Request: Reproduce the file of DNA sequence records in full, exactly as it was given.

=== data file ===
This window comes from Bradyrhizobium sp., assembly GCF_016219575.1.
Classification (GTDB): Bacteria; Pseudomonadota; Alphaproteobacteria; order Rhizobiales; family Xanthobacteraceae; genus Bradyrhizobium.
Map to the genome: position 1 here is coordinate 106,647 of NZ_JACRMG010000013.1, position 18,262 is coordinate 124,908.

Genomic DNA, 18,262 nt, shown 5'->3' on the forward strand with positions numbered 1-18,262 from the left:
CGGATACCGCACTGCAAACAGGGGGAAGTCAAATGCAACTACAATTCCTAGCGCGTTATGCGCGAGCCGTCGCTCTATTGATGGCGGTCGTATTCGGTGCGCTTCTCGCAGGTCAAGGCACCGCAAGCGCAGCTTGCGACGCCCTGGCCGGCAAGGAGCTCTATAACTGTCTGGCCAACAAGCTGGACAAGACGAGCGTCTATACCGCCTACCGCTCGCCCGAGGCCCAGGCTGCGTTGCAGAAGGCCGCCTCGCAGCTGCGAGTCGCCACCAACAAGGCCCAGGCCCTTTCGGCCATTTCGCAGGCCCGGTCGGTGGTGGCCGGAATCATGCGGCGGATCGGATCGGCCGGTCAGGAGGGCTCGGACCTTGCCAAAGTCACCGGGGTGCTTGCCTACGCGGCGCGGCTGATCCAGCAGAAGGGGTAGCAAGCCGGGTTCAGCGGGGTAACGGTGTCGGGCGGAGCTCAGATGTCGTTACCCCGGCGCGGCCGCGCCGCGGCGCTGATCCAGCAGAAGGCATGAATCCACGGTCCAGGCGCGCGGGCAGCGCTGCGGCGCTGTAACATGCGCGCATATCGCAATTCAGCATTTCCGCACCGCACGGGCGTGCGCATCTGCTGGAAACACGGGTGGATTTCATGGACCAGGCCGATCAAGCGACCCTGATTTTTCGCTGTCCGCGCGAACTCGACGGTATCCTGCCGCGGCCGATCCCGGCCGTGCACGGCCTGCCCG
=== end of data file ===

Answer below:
This window comes from Bradyrhizobium sp., assembly GCF_016219575.1.
Classification (GTDB): Bacteria; Pseudomonadota; Alphaproteobacteria; order Rhizobiales; family Xanthobacteraceae; genus Bradyrhizobium.
Map to the genome: position 1 here is coordinate 106,647 of NZ_JACRMG010000013.1, position 18,262 is coordinate 124,908.

Genomic DNA, 18,262 nt, shown 5'->3' on the forward strand with positions numbered 1-18,262 from the left:
CGGATACCGCACTGCAAACAGGGGGAAGTCAAATGCAACTACAATTCCTAGCGCGTTATGCGCGAGCCGTCGCTCTATTGATGGCGGTCGTATTCGGTGCGCTTCTCGCAGGTCAAGGCACCGCAAGCGCAGCTTGCGACGCCCTGGCCGGCAAGGAGCTCTATAACTGTCTGGCCAACAAGCTGGACAAGACGAGCGTCTATACCGCCTACCGCTCGCCCGAGGCCCAGGCTGCGTTGCAGAAGGCCGCCTCGCAGCTGCGAGTCGCCACCAACAAGGCCCAGGCCCTTTCGGCCATTTCGCAGGCCCGGTCGGTGGTGGCCGGAATCATGCGGCGGATCGGATCGGCCGGTCAGGAGGGCTCGGACCTTGCCAAAGTCACCGGGGTGCTTGCCTACGCGGCGCGGCTGATCCAGCAGAAGGGGTAGCAAGCCGGGTTCAGCGGGGTAACGGTGTCGGGCGGAGCTCAGATGTCGTTACCCCGGCGCGGCCGCGCCGCGGCGCTGATCCAGCAGAAGGCATGAATCCACGGTCCAGGCGCGCGGGCAGCGCTGCGGCGCTGTAACATGCGCGCATATCGCAATTCAGCATTTCCGCACCGCACGGGCGTGCGCATCTGCTGGAAACACGGGTGGATTTCATGGACCAGGCCGATCAAGCGACCCTGATTTTTCGCTGTCCGCGCGAACTCGACGGTATCCTGCCGCGGCCGATCCCGGCCGTGCACGGCCTGCCCG